Talk about unintended consequences: A 1975 law that was designed to keep Californians safe from furniture fires is exposing us to potentially dangerous levels of toxic chemicals.
One study by UC Berkeley and Duke researchers released this week adds to the growing body of evidence that toxic or untested fire retardants have become commonplace in American couches - most likely a response to a California law that requires furniture foam to endure an open flame for 12 seconds without catching fire. It's the only such law in the nation, but the size of the state's market - and the cost and complication of altering a product for a single state - effectively make it a national standard.
Another study found significant amounts of potentially hazardous chemicals in 13 of the 16 Northern California homes it tested. The substances identified in the two studies have been linked to cancer, DNA changes, lowered IQ, hormone disruption, decreased fertility and hyperactivity.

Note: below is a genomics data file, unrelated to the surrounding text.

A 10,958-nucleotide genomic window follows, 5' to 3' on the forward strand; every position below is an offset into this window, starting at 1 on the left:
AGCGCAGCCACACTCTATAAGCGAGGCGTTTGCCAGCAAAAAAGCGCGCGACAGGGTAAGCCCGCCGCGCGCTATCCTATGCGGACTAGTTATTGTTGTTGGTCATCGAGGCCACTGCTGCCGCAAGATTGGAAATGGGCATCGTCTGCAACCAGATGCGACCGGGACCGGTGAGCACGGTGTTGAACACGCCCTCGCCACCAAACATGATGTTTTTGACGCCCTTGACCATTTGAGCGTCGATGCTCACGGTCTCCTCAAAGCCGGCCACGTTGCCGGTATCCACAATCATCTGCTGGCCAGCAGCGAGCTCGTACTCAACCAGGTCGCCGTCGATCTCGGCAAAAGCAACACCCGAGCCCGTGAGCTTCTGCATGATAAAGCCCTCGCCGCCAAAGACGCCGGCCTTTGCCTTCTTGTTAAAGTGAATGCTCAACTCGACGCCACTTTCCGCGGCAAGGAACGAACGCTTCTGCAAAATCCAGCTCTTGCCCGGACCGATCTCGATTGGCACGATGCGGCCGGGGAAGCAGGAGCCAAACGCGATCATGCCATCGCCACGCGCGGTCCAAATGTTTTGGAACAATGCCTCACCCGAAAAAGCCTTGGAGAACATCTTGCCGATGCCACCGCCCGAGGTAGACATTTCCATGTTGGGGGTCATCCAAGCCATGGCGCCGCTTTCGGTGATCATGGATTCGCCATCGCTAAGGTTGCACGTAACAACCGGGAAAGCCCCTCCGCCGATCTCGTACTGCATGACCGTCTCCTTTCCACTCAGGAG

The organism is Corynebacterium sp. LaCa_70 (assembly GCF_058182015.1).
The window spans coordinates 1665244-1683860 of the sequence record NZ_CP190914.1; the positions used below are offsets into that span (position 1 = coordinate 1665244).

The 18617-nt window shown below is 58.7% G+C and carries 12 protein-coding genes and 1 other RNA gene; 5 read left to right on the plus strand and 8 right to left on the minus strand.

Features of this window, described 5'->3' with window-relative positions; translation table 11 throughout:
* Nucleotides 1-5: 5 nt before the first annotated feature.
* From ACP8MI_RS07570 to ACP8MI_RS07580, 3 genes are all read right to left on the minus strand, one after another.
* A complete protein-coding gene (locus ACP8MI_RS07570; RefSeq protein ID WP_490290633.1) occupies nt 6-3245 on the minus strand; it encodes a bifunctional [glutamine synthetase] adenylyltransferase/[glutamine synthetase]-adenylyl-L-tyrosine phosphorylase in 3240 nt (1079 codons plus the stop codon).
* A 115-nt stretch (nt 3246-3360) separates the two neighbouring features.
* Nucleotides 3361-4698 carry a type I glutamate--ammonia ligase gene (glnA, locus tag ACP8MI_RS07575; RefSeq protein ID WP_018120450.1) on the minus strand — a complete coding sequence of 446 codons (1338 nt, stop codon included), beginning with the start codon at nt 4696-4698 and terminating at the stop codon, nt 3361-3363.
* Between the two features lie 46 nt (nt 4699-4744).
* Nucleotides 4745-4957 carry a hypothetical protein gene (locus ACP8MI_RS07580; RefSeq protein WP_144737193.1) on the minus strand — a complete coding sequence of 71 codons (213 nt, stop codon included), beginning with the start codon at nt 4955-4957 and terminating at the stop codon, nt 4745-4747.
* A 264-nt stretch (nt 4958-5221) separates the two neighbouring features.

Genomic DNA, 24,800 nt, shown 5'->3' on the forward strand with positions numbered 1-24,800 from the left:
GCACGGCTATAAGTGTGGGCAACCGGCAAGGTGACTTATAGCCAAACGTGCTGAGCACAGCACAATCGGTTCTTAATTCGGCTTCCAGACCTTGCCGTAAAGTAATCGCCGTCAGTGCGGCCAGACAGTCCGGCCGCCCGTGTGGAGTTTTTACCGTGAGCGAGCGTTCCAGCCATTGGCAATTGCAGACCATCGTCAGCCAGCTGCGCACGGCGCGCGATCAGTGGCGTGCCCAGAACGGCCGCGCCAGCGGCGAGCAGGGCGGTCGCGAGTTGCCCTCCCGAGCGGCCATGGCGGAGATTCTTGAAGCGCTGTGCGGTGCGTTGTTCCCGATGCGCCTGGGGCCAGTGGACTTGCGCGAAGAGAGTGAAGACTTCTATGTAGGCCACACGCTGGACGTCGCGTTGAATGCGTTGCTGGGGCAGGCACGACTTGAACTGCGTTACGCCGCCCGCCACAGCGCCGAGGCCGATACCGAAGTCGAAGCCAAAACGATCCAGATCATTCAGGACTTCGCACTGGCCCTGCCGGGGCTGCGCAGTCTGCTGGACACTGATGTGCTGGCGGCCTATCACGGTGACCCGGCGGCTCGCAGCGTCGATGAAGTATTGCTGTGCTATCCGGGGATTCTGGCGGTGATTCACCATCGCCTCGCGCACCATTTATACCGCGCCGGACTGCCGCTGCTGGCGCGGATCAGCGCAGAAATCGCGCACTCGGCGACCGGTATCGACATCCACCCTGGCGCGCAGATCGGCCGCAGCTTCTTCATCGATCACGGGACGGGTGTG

Worse yet, even the most diligent consumers might not be able to determine which chemicals are in the furniture they buy, and at what level. That information generally is kept sealed as a trade secret.
These studies should add a sense of urgency to Gov. Jerry Brown's order for a revision of the 37-year-old standard. For years, the California Legislature had wrestled with a bill to outlaw certain fire retardants of concern, but the chemical industry always prevailed, even though some firefighters were among the most vigorous advocates of change. Their concern: The benefits of flame-resistant foam were more than offset by the elevated hazards of toxic smoke from a house fire.
A revision of the 1975 regulation, expected to take effect next year, could not come soon enough. It must include not only new restrictions on toxic chemicals, but clear disclosure for consumers.